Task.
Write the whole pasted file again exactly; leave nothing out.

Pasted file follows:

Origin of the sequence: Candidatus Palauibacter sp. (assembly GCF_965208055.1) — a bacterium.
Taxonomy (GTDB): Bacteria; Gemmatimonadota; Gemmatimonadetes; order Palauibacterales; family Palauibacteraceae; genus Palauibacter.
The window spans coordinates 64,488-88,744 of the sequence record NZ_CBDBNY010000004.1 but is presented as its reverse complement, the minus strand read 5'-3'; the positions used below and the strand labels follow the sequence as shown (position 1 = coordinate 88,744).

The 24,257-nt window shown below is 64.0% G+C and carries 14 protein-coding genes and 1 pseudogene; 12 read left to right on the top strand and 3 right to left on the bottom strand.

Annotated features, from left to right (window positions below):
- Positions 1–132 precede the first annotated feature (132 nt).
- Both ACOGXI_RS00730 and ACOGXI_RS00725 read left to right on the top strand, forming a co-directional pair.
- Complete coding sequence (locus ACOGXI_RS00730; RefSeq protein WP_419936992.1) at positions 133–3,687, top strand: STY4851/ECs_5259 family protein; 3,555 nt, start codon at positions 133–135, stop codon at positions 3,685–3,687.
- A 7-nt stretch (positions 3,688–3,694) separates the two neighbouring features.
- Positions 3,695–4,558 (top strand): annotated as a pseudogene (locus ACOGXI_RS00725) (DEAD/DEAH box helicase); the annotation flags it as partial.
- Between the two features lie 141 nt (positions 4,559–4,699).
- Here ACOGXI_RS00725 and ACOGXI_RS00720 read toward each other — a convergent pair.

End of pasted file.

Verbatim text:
Origin of the sequence: Candidatus Palauibacter sp. (assembly GCF_965208055.1) — a bacterium.
Taxonomy (GTDB): Bacteria; Gemmatimonadota; Gemmatimonadetes; order Palauibacterales; family Palauibacteraceae; genus Palauibacter.
The window spans coordinates 64,488-88,744 of the sequence record NZ_CBDBNY010000004.1 but is presented as its reverse complement, the minus strand read 5'-3'; the positions used below and the strand labels follow the sequence as shown (position 1 = coordinate 88,744).

The 24,257-nt window shown below is 64.0% G+C and carries 14 protein-coding genes and 1 pseudogene; 12 read left to right on the top strand and 3 right to left on the bottom strand.

Annotated features, from left to right (window positions below):
- Positions 1–132 precede the first annotated feature (132 nt).
- Both ACOGXI_RS00730 and ACOGXI_RS00725 read left to right on the top strand, forming a co-directional pair.
- Complete coding sequence (locus ACOGXI_RS00730; RefSeq protein WP_419936992.1) at positions 133–3,687, top strand: STY4851/ECs_5259 family protein; 3,555 nt, start codon at positions 133–135, stop codon at positions 3,685–3,687.
- A 7-nt stretch (positions 3,688–3,694) separates the two neighbouring features.
- Positions 3,695–4,558 (top strand): annotated as a pseudogene (locus ACOGXI_RS00725) (DEAD/DEAH box helicase); the annotation flags it as partial.
- Between the two features lie 141 nt (positions 4,559–4,699).
- Here ACOGXI_RS00725 and ACOGXI_RS00720 read toward each other — a convergent pair.